A few days ago, I wrote, "Perhaps here is a good point to remind everyone that all the animal words in the English language that related to food (beef, pork, mutton, etc.) have French roots. "
Cathy, a fellow linguistics enthusiast, replies as follows (quoted by permission):
Know why? After the Norman invasion of England, the lords spoke French but the peasants spoke English. The lords only saw what ended up on their plates -- they certainly didn't shovel out the barnyards themselves! So the word for the animal itself is English ("ox"), but a new word for what ends up on the plate entered the language from French (the French "boeuf" became the English "beef"). French itself has only one word for both the animal and its meat ("boeuf" means both "ox" and "beef").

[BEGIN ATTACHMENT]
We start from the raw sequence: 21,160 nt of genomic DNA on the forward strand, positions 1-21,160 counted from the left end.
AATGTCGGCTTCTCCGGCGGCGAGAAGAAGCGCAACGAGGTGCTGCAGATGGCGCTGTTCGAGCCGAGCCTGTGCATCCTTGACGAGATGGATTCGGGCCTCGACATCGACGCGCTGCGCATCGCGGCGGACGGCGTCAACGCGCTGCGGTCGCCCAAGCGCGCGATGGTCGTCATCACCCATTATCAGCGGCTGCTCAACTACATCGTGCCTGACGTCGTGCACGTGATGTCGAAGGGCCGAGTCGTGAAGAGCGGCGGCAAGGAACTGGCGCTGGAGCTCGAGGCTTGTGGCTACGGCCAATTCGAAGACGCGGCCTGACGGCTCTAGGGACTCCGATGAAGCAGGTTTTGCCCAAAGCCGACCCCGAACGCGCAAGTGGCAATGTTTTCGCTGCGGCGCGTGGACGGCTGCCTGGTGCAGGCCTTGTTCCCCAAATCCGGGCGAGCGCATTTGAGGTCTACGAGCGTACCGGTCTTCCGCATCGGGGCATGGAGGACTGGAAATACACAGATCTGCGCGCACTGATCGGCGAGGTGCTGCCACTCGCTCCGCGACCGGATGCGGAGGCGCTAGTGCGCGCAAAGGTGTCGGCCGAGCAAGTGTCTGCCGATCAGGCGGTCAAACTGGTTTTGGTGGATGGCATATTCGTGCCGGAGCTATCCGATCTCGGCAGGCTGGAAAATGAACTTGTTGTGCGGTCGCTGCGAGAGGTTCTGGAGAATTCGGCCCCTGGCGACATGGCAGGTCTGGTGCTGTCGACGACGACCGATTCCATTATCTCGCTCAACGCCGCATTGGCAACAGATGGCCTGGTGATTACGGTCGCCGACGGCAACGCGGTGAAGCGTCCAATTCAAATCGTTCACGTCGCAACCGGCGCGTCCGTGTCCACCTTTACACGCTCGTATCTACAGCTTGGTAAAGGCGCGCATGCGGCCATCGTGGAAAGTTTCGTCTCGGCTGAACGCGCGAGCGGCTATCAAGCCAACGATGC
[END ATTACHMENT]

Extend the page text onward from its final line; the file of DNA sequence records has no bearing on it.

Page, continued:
Some other words that came into English at time also show vestiges of the peasant/lord relationship. "Marcher" in French means simply "to walk," but "to march" in English means to walk as soldiers do (think of the occupying French army). "Demander" in French only means "to ask," but the English "to demand" implies forcefulness or authority on the part of the speaker.
You didn't really care, did you? But you know I couldn't resist..